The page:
‘2nd Amendment Sanctuaries’ Push Back on Proposed New Gun Laws
A growing number of Virginia localities are passing resolutions declaring themselves “Second Amendment Sanctuaries” in the wake of Democrats’ election wins.
The moves are part of a national trend that seeks to express dissatisfaction with, and possibly outright ignore state-level gun control legislation.
It’s still unclear what, if any, legal consequences the new resolutions have.
“We’re in uncharted waters,” said Tim Zick, a professor of constitutional law at the College of William and Mary.
Democrats ran heavily on a platform of adding new restrictions on guns, citing repeating mass shootings and the mounting toll of suicides. That platform is now being translated into legislation ahead of January’s session, where they’ll control both chambers for the first time since 1995.
At least seven Virginia counties have passed resolutions after the November 5 elections, with others expected soon, according to the gun rights group Virginia Citizens Defense League (VCDL). The organization has circulated a model resolution for other counties.
In a recent email to members, the group’s president, Philip Van Cleave, cited Japanese Admiral Isoroku Yamamoto’s reaction to the bombing Pearl Harbor: "I fear that all we have done is to awaken a sleeping giant and fill him with a terrible resolve."
“Yes, that is exactly what Pearl Harbor did,” Van Cleave said. “And that's exactly what shoving gun control down our throats will do, too!”
Pittsylvania and Dinwiddie County’s Board of Supervisors both passed resolutions on Tuesday. The Dinwiddie resolution stuck closely to the VCDL’s model, ending with a warning:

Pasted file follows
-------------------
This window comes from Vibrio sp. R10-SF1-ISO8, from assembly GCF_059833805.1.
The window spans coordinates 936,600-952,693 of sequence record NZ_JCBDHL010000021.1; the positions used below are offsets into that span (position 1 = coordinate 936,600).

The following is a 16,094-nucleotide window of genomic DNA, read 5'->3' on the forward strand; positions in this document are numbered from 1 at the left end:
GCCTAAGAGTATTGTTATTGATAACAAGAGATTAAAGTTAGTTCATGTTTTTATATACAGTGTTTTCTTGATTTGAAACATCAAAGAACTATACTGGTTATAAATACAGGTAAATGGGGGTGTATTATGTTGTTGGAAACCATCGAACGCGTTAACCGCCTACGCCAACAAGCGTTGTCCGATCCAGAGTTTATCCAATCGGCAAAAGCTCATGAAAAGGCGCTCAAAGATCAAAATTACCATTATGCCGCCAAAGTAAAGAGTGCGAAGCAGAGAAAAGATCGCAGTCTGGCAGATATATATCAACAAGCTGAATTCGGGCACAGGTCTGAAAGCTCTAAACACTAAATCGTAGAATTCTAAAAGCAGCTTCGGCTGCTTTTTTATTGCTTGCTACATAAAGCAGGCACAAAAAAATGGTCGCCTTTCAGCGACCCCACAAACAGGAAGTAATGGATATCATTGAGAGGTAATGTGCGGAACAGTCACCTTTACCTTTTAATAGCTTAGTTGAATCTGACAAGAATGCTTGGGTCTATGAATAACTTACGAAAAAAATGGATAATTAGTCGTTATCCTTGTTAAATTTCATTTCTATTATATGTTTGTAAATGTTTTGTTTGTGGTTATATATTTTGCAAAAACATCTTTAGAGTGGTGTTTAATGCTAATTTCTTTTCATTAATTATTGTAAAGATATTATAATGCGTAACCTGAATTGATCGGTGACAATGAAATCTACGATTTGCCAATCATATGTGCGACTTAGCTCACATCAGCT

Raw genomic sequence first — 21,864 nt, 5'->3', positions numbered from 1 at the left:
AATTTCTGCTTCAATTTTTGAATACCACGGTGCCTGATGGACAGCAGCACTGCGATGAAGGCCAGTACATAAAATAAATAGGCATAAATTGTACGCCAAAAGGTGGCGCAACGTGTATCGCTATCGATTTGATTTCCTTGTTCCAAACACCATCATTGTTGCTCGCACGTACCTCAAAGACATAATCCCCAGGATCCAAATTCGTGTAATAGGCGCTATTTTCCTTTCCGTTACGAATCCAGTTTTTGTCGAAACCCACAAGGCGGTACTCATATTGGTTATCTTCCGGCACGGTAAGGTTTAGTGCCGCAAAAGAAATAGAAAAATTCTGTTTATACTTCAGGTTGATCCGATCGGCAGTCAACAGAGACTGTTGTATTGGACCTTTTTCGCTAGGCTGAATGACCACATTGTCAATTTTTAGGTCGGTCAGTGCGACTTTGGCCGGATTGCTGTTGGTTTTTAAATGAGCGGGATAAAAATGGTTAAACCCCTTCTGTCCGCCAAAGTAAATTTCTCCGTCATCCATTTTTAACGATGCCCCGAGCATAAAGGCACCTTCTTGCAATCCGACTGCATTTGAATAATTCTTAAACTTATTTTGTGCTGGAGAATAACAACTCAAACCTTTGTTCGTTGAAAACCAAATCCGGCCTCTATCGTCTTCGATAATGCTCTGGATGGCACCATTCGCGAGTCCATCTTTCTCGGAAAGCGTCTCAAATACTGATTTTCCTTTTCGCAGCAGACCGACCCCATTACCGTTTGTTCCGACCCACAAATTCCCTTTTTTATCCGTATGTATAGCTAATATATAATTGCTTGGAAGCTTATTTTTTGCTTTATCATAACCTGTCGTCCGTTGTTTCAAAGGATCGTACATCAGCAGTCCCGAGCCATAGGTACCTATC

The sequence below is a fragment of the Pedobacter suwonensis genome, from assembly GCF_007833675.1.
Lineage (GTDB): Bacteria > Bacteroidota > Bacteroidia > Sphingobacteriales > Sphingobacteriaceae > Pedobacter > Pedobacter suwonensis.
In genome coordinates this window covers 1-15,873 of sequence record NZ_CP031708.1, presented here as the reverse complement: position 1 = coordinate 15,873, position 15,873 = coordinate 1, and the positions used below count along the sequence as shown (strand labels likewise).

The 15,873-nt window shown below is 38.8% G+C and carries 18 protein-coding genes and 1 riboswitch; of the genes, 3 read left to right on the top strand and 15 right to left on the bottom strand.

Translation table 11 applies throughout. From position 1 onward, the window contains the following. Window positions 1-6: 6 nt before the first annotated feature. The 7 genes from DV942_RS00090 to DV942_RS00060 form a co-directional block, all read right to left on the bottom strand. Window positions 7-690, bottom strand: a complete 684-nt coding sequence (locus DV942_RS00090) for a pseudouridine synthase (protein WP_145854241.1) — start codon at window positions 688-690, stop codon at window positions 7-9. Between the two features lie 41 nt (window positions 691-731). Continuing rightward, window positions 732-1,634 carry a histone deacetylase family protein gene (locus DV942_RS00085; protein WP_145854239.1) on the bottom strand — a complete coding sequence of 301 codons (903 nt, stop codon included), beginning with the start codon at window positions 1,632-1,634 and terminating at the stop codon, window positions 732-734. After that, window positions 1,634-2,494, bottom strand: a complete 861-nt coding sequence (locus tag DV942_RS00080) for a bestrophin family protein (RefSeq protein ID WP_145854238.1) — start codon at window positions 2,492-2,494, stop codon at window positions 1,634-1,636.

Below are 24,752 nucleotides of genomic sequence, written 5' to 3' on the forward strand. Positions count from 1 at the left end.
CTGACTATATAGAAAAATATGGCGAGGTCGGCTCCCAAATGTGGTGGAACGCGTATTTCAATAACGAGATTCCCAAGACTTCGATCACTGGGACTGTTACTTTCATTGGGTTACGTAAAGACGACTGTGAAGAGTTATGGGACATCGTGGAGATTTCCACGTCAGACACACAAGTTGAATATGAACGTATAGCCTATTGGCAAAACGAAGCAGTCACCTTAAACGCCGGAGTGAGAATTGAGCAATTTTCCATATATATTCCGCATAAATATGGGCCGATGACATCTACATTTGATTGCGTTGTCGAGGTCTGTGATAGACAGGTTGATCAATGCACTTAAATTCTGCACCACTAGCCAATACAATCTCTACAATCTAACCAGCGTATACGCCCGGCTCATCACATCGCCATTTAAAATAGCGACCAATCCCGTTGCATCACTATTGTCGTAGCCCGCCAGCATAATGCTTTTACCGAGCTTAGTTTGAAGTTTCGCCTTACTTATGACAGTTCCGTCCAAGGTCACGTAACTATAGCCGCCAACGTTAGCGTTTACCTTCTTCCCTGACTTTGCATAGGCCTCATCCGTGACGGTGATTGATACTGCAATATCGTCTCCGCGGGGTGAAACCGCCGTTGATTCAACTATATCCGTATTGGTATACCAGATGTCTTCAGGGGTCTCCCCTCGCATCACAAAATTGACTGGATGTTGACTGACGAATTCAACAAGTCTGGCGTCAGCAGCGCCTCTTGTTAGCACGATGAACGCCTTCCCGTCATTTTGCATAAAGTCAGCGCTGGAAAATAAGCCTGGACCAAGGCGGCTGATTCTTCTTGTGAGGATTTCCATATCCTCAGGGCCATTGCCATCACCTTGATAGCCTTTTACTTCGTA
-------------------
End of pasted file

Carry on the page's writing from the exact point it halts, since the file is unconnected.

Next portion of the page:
“The Board of Supervisors hereby declares its intent to oppose unconstitutional restrictions on the right to keep and bear arms through such legal means as may be expedient, including, without limitation, court action,” the resolution says.
William Chivas, chairman of the Dinwiddie Board of Supervisors, said he added the resolution to the agenda after numerous calls from constituents. But he downplayed any action the county might take to defy future gun control bills from the General Assembly.
“We just speak out and tell them how we feel,” Chivas said. “And whatever [lawmakers] decide to do is what they do.”
Van Cleave said local sheriffs might see the resolutions as impetus to ignore gun laws they thought violated the 2nd Amendment.
“Police are not required to enforce unconstitutional laws,” he said in an interview.
Tim Zick, the law professor, said that was far from clear. While law enforcement has broad discretion to enforce laws, there’s no clear legal precedent on whether they could ignore them entirely -- or whether they could face lawsuits from victims of gun violence if they chose to do so.
“It does depend on what a sanctuary means since there's no legal meaning to that or universal meaning,” Zick said.
Sheriffs who defy the General Assembly may face headwind from Democratic Attorney General Mark Herring. His press secretary, Charlotte Gomer, agreed that it was unclear what the sanctuaries were or what they were hoping to accomplish.
“If the Virginia Citizens Defense League is circulating it, you can bet it’s a bad idea,” Gomer said. “If the General Assembly passes new gun safety laws, as Virginia voters demanded just two weeks ago, we expect that everyone will follow the law and keep their citizens safe.”
Dinwiddie County Sheriff D.T. “Duck” Adams said he wasn’t sure what actions he would take if Democrats in the General Assembly passed past gun control proposals, which include red flag laws, universal background checks, and a ban on assault weapons.
“I haven’t really given a whole lot of thought,” Adams said on Wednesday.
Charlotte County, Campbell County, Carroll County, Appomattox County, Patrick County, Pittsylvania County, and Dinwiddie County have all passed second amendment sanctuary resolutions, according to the VCDL.